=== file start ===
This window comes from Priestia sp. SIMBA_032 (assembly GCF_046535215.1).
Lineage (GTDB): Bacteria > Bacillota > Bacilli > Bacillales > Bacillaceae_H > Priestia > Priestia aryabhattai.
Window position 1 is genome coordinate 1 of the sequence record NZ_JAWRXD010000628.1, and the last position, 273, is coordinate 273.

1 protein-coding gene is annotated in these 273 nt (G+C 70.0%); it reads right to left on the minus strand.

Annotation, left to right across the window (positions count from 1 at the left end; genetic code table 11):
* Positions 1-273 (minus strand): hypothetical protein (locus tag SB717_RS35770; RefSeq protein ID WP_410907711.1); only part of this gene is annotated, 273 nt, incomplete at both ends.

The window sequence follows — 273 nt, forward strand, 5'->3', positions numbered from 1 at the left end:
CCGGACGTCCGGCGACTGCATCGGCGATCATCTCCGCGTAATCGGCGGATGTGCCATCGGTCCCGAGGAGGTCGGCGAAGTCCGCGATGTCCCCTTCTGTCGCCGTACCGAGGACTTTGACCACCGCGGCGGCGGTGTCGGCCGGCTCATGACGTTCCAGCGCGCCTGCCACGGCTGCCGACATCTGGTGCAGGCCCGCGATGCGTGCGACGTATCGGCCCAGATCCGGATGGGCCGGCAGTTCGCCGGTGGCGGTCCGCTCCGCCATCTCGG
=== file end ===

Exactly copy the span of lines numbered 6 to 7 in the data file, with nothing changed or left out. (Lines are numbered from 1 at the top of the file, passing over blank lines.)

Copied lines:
* Positions 1-273 (minus strand): hypothetical protein (locus tag SB717_RS35770; RefSeq protein ID WP_410907711.1); only part of this gene is annotated, 273 nt, incomplete at both ends.

The window sequence follows — 273 nt, forward strand, 5'->3', positions numbered from 1 at the left end: